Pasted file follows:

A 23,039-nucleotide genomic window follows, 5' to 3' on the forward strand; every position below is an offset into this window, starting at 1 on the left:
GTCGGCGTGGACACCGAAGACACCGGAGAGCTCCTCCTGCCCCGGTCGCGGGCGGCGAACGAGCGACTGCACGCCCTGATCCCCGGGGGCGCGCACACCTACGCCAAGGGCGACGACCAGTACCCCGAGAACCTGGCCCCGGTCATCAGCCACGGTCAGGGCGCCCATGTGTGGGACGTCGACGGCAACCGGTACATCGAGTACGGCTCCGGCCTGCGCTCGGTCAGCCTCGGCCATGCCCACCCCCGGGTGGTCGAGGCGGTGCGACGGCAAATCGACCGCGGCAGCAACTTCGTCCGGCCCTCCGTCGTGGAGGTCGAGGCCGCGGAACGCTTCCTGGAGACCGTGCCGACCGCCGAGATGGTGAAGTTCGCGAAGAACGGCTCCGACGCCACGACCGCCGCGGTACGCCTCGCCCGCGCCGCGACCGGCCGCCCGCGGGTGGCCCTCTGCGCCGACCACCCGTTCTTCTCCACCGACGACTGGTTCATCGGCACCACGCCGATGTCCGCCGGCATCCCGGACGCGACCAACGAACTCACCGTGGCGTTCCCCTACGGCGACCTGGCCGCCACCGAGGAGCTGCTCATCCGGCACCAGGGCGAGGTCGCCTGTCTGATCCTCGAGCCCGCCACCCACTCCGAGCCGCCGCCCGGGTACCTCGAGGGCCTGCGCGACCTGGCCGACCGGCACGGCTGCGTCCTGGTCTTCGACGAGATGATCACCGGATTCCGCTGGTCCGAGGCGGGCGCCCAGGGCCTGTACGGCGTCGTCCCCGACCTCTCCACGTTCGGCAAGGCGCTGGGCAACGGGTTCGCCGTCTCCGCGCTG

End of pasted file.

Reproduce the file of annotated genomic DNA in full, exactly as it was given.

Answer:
A 23,039-nucleotide genomic window follows, 5' to 3' on the forward strand; every position below is an offset into this window, starting at 1 on the left:
GTCGGCGTGGACACCGAAGACACCGGAGAGCTCCTCCTGCCCCGGTCGCGGGCGGCGAACGAGCGACTGCACGCCCTGATCCCCGGGGGCGCGCACACCTACGCCAAGGGCGACGACCAGTACCCCGAGAACCTGGCCCCGGTCATCAGCCACGGTCAGGGCGCCCATGTGTGGGACGTCGACGGCAACCGGTACATCGAGTACGGCTCCGGCCTGCGCTCGGTCAGCCTCGGCCATGCCCACCCCCGGGTGGTCGAGGCGGTGCGACGGCAAATCGACCGCGGCAGCAACTTCGTCCGGCCCTCCGTCGTGGAGGTCGAGGCCGCGGAACGCTTCCTGGAGACCGTGCCGACCGCCGAGATGGTGAAGTTCGCGAAGAACGGCTCCGACGCCACGACCGCCGCGGTACGCCTCGCCCGCGCCGCGACCGGCCGCCCGCGGGTGGCCCTCTGCGCCGACCACCCGTTCTTCTCCACCGACGACTGGTTCATCGGCACCACGCCGATGTCCGCCGGCATCCCGGACGCGACCAACGAACTCACCGTGGCGTTCCCCTACGGCGACCTGGCCGCCACCGAGGAGCTGCTCATCCGGCACCAGGGCGAGGTCGCCTGTCTGATCCTCGAGCCCGCCACCCACTCCGAGCCGCCGCCCGGGTACCTCGAGGGCCTGCGCGACCTGGCCGACCGGCACGGCTGCGTCCTGGTCTTCGACGAGATGATCACCGGATTCCGCTGGTCCGAGGCGGGCGCCCAGGGCCTGTACGGCGTCGTCCCCGACCTCTCCACGTTCGGCAAGGCGCTGGGCAACGGGTTCGCCGTCTCCGCGCTG